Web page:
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Global citizenship

Hemispheres

New York City celebrates Stonewall 50

By The Hub team , June 10, 2019

Story by Matthew Wexler | Illustration by Made Up | Hemispheres June 2019

This month, New York City celebrates the 50th anniversary of the Stonewall riots—which sparked the modern LGBTQ rights movement—and hosts the first WorldPride event to be held in the U.S. Here, five artists and activists who are participating in the festivities share what Pride means to them.

Melissa Etheridge

Singer-Songwriter

“I grew up in Kansas, and it was the late '70s when I started hearing rumblings of the gay liberation movement. I remember looking at my mom's copy of Life magazine and seeing a photo of women sitting next to each other in a bar. I exploded inside. The LGBTQ community reaches across every ethnicity and every country on earth. WorldPride is a celebration of love and something we still have to fight for. It reminds me of where we were 50 years ago, when we said, 'We're not going to hate ourselves anymore.' It's my honor to create art that reflects what we're going through—the worries, hopes, and dreams of our times."

The Grammy-and Oscar-winning singer-songwriter will headline the WorldPride Closing Ceremony in Times Square (June 30)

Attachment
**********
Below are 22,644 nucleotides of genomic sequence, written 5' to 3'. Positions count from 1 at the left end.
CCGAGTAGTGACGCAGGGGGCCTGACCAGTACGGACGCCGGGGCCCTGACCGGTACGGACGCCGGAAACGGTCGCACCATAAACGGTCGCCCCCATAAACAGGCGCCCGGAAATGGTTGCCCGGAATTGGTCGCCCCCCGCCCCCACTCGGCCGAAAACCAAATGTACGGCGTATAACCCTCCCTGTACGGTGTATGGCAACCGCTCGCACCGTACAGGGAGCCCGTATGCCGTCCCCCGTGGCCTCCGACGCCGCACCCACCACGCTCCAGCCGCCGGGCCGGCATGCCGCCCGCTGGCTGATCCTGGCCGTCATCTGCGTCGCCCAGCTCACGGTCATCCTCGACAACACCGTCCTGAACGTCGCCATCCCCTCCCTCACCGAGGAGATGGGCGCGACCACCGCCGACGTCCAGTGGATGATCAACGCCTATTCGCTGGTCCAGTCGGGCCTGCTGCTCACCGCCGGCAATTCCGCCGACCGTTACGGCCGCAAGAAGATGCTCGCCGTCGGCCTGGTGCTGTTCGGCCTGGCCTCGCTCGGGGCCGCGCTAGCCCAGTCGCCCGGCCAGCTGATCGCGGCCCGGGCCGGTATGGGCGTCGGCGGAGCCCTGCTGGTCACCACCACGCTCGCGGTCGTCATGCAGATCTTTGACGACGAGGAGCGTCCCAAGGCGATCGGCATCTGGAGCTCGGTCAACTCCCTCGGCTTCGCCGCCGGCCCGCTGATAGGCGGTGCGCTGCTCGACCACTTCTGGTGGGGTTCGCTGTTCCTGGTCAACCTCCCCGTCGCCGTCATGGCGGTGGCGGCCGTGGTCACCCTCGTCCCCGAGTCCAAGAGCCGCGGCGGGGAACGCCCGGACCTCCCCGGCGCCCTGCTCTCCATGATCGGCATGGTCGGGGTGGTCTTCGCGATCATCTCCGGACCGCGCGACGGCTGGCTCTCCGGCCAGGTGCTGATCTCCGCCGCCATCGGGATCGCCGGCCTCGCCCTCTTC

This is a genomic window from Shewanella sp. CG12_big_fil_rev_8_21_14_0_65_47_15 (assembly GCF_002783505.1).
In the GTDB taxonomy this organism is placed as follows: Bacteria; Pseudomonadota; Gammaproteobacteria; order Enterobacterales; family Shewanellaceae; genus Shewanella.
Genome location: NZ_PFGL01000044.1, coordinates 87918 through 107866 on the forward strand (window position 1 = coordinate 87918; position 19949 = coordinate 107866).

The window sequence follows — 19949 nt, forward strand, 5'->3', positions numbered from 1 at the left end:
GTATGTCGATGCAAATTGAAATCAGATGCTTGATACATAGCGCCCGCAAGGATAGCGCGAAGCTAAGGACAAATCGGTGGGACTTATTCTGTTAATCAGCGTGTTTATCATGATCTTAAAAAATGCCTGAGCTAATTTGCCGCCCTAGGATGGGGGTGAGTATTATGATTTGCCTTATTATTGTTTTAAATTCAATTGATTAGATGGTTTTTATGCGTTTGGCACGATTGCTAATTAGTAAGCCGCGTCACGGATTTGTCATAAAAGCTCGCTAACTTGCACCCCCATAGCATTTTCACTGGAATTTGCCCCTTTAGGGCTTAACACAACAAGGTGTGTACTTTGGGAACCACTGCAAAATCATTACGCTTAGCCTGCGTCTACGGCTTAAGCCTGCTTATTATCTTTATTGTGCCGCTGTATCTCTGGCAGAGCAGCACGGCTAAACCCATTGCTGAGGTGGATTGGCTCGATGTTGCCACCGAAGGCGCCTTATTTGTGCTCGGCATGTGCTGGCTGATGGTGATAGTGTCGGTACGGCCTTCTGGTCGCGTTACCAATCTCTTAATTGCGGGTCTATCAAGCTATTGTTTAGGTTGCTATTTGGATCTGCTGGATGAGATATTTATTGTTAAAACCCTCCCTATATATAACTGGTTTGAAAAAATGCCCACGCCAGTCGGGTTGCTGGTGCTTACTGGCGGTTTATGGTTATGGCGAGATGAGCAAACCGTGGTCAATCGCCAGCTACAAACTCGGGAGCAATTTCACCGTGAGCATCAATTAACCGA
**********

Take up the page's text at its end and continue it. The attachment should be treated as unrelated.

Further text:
Camilo Godoy

Artist

“There's a long history of presenting queerness and eroticism through photography, showing bodies in ways that are beautiful, poetic, and disruptive. Part of my recent project Amigxs appears in the
[current] Brooklyn Museum exhibit and explores the intersection of desire and activism in public space. I think of mentors—artists like Félix González-Torres and David Wojnarowicz—who died because of political inaction during the AIDS crisis. I'm thrilled this exhibit can be a place for people to learn about communities not at the center of our collective narrative."

The Colombian-born artist's work appears in the Brooklyn Museum's Nobody Promised You Tomorrow: Art 50 Years After Stonewall (through December 8)

Liz Bouk

Opera Singer

“A lot led up to the moment in 2017 when I looked in the mirror and said, 'Oh my gosh, I'm a man.' After walking in my first Pride March last year with my family, I grabbed a bunch of books about Stonewall to understand how the current transgender movement fits into history. People like Sylvia Rivera, Lou Sullivan, and Marsha P. Johnson